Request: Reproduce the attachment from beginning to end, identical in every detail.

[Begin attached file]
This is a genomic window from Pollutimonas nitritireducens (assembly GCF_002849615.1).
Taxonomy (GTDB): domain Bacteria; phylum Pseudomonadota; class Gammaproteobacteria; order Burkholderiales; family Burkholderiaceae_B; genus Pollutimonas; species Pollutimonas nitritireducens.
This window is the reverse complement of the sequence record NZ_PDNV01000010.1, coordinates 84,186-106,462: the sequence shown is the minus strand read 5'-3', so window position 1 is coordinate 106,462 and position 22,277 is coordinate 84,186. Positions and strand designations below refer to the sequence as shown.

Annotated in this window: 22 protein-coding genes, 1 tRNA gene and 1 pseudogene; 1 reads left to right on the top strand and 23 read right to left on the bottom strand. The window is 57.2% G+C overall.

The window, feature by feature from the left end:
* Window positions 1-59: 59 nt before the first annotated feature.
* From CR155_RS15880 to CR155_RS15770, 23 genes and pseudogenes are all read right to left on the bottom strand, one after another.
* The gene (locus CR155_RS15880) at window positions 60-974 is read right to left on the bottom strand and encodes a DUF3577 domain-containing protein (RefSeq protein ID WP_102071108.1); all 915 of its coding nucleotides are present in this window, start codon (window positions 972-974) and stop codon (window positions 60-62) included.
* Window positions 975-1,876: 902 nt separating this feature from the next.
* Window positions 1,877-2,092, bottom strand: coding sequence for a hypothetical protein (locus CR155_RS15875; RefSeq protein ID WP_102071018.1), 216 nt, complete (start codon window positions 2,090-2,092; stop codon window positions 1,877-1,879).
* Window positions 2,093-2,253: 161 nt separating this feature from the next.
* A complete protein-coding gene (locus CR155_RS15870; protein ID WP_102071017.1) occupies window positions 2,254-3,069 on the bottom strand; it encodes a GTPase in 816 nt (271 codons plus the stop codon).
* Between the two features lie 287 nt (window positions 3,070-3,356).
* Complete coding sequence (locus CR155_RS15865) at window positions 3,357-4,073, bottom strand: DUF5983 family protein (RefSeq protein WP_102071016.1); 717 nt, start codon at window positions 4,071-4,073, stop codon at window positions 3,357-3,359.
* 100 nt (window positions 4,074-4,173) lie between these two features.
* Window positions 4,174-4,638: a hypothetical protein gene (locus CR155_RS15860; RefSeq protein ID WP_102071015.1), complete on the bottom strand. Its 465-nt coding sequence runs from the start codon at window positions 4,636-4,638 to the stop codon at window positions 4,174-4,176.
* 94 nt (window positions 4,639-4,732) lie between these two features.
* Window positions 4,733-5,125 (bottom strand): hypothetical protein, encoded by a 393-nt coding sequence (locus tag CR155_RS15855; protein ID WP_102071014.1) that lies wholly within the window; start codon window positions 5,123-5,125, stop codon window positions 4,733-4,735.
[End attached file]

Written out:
This is a genomic window from Pollutimonas nitritireducens (assembly GCF_002849615.1).
Taxonomy (GTDB): domain Bacteria; phylum Pseudomonadota; class Gammaproteobacteria; order Burkholderiales; family Burkholderiaceae_B; genus Pollutimonas; species Pollutimonas nitritireducens.
This window is the reverse complement of the sequence record NZ_PDNV01000010.1, coordinates 84,186-106,462: the sequence shown is the minus strand read 5'-3', so window position 1 is coordinate 106,462 and position 22,277 is coordinate 84,186. Positions and strand designations below refer to the sequence as shown.

Annotated in this window: 22 protein-coding genes, 1 tRNA gene and 1 pseudogene; 1 reads left to right on the top strand and 23 read right to left on the bottom strand. The window is 57.2% G+C overall.

The window, feature by feature from the left end:
* Window positions 1-59: 59 nt before the first annotated feature.
* From CR155_RS15880 to CR155_RS15770, 23 genes and pseudogenes are all read right to left on the bottom strand, one after another.
* The gene (locus CR155_RS15880) at window positions 60-974 is read right to left on the bottom strand and encodes a DUF3577 domain-containing protein (RefSeq protein ID WP_102071108.1); all 915 of its coding nucleotides are present in this window, start codon (window positions 972-974) and stop codon (window positions 60-62) included.
* Window positions 975-1,876: 902 nt separating this feature from the next.
* Window positions 1,877-2,092, bottom strand: coding sequence for a hypothetical protein (locus CR155_RS15875; RefSeq protein ID WP_102071018.1), 216 nt, complete (start codon window positions 2,090-2,092; stop codon window positions 1,877-1,879).
* Window positions 2,093-2,253: 161 nt separating this feature from the next.
* A complete protein-coding gene (locus CR155_RS15870; protein ID WP_102071017.1) occupies window positions 2,254-3,069 on the bottom strand; it encodes a GTPase in 816 nt (271 codons plus the stop codon).
* Between the two features lie 287 nt (window positions 3,070-3,356).
* Complete coding sequence (locus CR155_RS15865) at window positions 3,357-4,073, bottom strand: DUF5983 family protein (RefSeq protein WP_102071016.1); 717 nt, start codon at window positions 4,071-4,073, stop codon at window positions 3,357-3,359.
* 100 nt (window positions 4,074-4,173) lie between these two features.
* Window positions 4,174-4,638: a hypothetical protein gene (locus CR155_RS15860; RefSeq protein ID WP_102071015.1), complete on the bottom strand. Its 465-nt coding sequence runs from the start codon at window positions 4,636-4,638 to the stop codon at window positions 4,174-4,176.
* 94 nt (window positions 4,639-4,732) lie between these two features.
* Window positions 4,733-5,125 (bottom strand): hypothetical protein, encoded by a 393-nt coding sequence (locus tag CR155_RS15855; protein ID WP_102071014.1) that lies wholly within the window; start codon window positions 5,123-5,125, stop codon window positions 4,733-4,735.